Eastern Cape Tourist AttractionsAntoniesberg Pass
Where? Antoniesberg Pass links the Groot River with the northern side of the Baviaanskloof Mountains.
When your introduction to a pass is merely a sign stating 'Mountain Pass Ahead', accompanied by a squiggly arrow, then you know you are not in for a sedate ride over the crest of a hill.
Antoniesberg Pass is a remote, sheer gravel pass that links the Groot River with the northern side of the Baviaanskloof Mountains.The pass itself is not long, only 5 km, but there are several access roads that combine to make it something of an adventure, depending on how you drive it.
It goes without saying, given that it is the Baviaanskloof, that you will need a 4x4 vehicle, at least something with high clearance, or an offroad bike. And even adventure bikers will need their wits about them as the loose gravel on the rough, steep bits can get hairy, particularly the eastern section between the pass and Patensie.
Something else to bear in mind is that it is a good two and a half hour drive before one even reaches Antoniesberg Pass, and to complete the journey takes the better part of a day. Those in the know swear it's worth it.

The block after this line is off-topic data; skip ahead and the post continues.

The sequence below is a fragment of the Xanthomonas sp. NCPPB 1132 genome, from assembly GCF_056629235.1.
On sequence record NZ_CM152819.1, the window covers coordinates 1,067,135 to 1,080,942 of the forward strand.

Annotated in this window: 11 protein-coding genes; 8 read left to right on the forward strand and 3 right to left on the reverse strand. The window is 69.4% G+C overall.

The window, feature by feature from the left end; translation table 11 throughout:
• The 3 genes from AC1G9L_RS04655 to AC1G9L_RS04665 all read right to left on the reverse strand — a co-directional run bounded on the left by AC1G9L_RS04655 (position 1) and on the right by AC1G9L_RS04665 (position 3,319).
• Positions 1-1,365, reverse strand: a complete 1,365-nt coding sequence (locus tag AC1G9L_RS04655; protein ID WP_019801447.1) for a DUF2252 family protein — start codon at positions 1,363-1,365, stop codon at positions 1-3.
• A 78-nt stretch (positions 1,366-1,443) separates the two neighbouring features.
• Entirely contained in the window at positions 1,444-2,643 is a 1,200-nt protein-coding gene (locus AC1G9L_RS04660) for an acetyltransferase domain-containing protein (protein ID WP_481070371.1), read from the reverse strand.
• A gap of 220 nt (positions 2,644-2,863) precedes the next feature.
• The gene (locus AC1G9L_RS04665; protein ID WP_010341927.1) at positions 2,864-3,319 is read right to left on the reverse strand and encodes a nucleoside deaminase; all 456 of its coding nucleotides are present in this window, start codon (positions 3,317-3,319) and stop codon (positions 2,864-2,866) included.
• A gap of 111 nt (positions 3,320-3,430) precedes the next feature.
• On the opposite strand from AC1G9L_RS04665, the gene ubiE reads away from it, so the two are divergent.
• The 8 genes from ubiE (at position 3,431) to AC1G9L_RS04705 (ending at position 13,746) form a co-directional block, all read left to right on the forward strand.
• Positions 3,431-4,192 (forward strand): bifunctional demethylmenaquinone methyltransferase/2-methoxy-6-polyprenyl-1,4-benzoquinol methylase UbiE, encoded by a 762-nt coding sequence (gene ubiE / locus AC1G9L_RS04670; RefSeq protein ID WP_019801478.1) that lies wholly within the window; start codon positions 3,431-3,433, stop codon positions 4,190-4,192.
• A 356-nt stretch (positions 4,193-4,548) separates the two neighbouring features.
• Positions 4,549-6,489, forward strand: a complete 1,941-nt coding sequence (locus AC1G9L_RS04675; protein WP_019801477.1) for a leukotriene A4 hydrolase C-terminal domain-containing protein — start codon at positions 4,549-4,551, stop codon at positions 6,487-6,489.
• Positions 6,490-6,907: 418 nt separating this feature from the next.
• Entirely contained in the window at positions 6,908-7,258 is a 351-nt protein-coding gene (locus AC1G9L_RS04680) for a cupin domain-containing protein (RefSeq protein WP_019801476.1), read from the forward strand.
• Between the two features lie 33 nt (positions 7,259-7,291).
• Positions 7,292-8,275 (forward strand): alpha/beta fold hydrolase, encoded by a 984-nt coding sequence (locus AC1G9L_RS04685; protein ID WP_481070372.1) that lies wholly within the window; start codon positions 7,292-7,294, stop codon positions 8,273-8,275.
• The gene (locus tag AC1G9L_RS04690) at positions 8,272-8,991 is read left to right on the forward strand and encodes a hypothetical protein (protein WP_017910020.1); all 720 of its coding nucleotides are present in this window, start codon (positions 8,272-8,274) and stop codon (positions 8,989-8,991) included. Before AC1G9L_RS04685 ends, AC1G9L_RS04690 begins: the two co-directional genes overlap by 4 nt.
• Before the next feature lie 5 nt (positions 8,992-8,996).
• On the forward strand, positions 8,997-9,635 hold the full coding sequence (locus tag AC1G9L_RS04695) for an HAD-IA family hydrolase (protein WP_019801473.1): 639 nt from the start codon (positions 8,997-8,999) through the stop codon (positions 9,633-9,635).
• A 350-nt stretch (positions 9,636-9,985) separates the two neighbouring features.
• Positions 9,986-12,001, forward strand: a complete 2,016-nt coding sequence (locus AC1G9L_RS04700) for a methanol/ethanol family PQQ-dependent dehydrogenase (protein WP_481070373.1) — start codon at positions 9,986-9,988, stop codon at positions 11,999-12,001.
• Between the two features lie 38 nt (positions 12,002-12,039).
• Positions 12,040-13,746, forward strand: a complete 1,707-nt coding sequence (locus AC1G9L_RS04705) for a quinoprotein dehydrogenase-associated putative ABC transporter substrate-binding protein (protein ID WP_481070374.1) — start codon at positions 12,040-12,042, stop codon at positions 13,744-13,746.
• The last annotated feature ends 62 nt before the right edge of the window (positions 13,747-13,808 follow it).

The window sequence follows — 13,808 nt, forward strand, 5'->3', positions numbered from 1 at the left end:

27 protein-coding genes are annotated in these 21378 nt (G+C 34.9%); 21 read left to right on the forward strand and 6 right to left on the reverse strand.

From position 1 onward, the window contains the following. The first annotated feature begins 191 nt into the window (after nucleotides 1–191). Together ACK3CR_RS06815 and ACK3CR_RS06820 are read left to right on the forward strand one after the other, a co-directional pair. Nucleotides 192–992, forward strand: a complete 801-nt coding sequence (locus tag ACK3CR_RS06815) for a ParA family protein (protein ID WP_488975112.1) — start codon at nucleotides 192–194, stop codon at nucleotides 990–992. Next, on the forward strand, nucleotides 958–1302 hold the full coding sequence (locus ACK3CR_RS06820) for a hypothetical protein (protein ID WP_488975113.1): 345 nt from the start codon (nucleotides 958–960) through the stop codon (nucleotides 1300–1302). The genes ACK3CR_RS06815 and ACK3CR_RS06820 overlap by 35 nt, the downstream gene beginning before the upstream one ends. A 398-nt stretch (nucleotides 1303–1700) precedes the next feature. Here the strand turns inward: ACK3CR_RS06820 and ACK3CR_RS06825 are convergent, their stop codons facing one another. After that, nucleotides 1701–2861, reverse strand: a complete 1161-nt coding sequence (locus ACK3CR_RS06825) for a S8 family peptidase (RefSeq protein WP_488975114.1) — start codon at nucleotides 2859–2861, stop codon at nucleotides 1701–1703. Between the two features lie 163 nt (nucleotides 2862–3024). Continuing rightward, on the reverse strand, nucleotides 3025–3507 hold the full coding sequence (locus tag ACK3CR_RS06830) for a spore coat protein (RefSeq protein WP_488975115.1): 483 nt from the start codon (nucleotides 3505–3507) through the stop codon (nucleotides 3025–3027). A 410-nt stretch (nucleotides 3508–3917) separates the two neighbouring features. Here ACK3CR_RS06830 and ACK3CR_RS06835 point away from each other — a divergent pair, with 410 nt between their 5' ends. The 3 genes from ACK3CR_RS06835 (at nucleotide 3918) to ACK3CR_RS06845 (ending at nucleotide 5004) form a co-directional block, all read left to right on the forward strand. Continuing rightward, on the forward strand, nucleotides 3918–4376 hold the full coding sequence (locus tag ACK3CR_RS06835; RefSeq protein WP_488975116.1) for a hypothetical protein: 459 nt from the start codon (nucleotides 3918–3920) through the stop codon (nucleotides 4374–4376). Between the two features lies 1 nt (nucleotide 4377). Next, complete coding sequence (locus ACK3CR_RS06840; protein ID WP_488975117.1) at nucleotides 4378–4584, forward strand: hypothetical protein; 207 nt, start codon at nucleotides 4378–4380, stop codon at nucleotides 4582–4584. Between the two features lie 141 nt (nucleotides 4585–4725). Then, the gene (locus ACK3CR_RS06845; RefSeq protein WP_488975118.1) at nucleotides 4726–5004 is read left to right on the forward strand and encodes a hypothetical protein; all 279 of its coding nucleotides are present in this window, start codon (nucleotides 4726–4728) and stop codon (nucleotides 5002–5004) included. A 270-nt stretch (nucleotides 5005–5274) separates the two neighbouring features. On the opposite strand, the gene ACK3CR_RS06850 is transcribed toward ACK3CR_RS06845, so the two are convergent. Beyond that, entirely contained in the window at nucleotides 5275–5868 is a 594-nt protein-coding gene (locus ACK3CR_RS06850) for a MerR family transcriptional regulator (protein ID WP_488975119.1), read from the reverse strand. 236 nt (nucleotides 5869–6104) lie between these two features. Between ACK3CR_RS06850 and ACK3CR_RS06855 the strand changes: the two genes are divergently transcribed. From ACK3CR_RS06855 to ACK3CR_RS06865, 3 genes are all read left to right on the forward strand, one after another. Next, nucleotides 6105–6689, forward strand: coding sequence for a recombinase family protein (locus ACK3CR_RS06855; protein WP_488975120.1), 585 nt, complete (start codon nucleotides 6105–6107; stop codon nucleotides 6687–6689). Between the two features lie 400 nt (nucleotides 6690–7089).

The road that links with Antoniesberg Pass has been described as a 'northern version of the Baviaanskloof traverse (or T1 route)” with very different scenery to that found in the Baviaanskloof.
Start your journey at Patensie and take the tarred R331 into the Baviaanskloof, but look out for the turn at S33.739303 E24.779037 to meet with the Antoniesberg Pass. There are no signs indicating the pass, and locals do not know the river crossing and climb as Antoniesberg.
The route winds past Stuurmanskop, Kraaibosch, Geelhouteboom and Grasnek farms after which there are view points over the Groot Winterhoek Mountains and the Groot River Poort that are incredible.
One needs to take is fairly slowly on the loose sections, particularly in the heat of summer. And, during the rainy season, the Groot River often floods, making for a difficult and sometimes dangerous crossing. It is prone to flash floods.
The locals refer to Antoniesberg as the Grootrivierpoort (there are two river crossings, however, which can make things confusing. The other is in the Baviaanskloof itself).
There is no where en route to fill up your tank, so make sure that you begin the journey on a full tank.